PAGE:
ADLINK Software Defined Radio Experts predict new developments in edge computing, AI, big data and more for 2018
ADLINK Technology, a global provider of leading edge computing solutions that drive data-to-decision applications across industries, today released predictions for 2018 in the software defined radio (SDR) market. ADLINK's mission-critical communication and SDR experts Roy Keeler, Senior Product and Business Development Manager, Aerospace and Defense; Mike Roberts, Solutions Architect; and Martina Ronca, Worldwide Spectra™ (http://spectra.adlinktech.com) Executive, report that as SDR strengthens its position as the dominant technology in radio communications, both for defense and consumers, innovative changes in the coming year will take advancements to the next level.
Below is their forecast – from the demand for spectrum that will push SDR to edge computing and other areas to an additional meaning behind the acronym SDR – for the radio communications market in 2018.
- The ever-increasing demand for spectrum coupled with its ability to stimulate innovation and drive economic growth will push SDR technology to new developments in areas such as edge computing, big data, predictive analytics, cloud and other applications.
- Artificial Intelligence (AI) will play an increasingly important role in cognitive, intelligent SDRs that are capable of using machine learning to adapt to the changing electromagnetic environment.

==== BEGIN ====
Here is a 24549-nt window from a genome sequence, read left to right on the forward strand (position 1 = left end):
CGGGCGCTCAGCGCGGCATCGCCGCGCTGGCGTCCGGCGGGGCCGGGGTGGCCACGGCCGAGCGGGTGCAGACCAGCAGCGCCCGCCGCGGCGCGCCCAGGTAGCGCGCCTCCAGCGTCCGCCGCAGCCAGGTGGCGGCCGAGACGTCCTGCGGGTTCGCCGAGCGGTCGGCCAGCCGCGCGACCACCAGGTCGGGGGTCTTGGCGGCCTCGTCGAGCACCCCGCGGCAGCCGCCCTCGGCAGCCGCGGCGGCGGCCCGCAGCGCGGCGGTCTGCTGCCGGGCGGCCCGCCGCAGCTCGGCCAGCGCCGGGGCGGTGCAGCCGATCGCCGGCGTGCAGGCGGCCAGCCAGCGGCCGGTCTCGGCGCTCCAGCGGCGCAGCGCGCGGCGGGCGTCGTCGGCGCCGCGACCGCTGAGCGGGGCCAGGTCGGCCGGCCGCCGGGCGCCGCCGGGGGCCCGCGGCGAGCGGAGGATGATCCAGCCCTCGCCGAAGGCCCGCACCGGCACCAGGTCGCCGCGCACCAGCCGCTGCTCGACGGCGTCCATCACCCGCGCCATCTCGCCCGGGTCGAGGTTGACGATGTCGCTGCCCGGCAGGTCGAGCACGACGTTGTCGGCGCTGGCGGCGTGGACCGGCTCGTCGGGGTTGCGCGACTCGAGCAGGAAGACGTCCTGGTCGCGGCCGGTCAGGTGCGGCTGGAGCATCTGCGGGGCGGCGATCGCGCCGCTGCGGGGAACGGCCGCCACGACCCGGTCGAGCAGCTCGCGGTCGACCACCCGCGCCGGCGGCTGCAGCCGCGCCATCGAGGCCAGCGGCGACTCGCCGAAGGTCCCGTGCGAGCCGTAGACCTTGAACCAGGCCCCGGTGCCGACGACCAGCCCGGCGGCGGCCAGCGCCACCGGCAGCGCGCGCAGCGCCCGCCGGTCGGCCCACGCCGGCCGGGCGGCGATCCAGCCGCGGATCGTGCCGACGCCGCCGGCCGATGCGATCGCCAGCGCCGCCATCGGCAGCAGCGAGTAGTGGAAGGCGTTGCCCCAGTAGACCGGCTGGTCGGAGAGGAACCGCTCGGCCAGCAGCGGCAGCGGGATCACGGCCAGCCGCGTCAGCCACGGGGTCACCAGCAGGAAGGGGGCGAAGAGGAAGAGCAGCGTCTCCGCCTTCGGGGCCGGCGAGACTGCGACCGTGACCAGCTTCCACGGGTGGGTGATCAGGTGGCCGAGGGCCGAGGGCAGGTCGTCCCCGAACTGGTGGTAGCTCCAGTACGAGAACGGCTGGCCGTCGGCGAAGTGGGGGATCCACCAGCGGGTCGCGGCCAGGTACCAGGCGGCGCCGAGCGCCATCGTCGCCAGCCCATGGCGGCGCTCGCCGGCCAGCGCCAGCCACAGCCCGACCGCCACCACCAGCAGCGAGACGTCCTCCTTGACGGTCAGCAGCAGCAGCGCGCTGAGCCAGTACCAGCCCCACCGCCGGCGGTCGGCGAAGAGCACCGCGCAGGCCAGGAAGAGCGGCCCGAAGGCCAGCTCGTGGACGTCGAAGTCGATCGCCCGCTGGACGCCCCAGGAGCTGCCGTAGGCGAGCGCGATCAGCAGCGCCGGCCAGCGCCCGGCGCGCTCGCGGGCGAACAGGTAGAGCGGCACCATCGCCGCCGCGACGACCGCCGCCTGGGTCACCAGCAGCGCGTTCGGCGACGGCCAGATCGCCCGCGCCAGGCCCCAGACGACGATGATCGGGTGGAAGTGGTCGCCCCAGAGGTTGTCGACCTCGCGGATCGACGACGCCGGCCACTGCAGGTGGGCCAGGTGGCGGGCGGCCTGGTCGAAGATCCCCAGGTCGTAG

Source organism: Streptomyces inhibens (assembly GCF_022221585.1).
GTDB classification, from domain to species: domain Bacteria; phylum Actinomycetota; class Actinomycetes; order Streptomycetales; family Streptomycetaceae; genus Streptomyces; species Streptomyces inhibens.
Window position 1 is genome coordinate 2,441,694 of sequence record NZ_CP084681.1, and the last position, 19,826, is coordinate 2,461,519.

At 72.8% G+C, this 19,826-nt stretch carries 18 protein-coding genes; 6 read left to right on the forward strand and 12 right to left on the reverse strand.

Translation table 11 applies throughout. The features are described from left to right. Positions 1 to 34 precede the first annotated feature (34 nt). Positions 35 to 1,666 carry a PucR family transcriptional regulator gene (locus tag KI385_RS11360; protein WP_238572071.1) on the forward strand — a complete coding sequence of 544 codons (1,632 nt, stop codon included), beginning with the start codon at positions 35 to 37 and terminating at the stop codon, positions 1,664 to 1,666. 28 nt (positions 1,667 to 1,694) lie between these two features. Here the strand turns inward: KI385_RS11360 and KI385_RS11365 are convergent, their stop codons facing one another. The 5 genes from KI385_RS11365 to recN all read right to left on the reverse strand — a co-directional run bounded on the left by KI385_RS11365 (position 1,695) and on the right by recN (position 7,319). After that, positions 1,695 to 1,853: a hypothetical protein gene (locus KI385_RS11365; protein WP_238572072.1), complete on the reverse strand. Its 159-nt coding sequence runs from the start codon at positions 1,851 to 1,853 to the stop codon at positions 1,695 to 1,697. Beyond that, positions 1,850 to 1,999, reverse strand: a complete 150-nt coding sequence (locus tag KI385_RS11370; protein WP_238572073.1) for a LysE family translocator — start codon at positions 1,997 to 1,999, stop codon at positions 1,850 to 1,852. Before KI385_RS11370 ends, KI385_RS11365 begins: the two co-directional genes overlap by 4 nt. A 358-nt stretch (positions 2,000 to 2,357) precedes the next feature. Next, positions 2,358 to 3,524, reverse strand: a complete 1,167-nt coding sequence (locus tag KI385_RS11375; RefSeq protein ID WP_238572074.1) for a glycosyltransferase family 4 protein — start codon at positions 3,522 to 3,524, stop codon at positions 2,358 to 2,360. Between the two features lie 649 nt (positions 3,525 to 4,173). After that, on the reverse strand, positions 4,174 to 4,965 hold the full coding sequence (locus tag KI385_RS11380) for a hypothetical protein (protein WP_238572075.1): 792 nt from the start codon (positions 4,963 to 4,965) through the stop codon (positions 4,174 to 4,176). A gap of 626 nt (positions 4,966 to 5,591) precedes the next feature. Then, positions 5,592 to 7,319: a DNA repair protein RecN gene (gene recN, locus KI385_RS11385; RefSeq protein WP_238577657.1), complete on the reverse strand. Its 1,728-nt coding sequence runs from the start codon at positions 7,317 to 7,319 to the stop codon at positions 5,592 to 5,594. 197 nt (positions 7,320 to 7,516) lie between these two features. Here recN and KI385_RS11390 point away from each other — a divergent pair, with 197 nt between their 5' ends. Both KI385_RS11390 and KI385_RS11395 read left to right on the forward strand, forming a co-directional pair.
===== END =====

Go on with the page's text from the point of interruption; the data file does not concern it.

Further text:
- Multifunction SDR systems that can perform radar and electronic warfare tasks in a single package will become more prevalent due to space, weight and power constraints.
- SDR will also be known as software defined radar. Software defined radar will, among other things, enable autonomous self-driving vehicles to avoid getting false reflections from other radar systems without using unique frequencies for each radar system. This would allow many systems to use the same frequencies much as cell phones do. This would be accomplished by giving each vehicle a unique waveform, much like a GUID or IP address, allowing programming of a radar system to look only at reflections that match their unique waveform.
- SDR technologies will become widespread in the use of electronic warfare systems. Software jammers will replace hardware-only (DC to Daylight) jammers. This will allow selective jamming.
- The Software Communications Architecture (SCA) has been a subject of discussion for several years, through the initiative of the Joint Networking Tactical Center, Wireless Innovation Forum and industry partners and their collaboration within working groups, the SCA 4.1 has now reached certification level and is expected to be widely adopted within the next two years.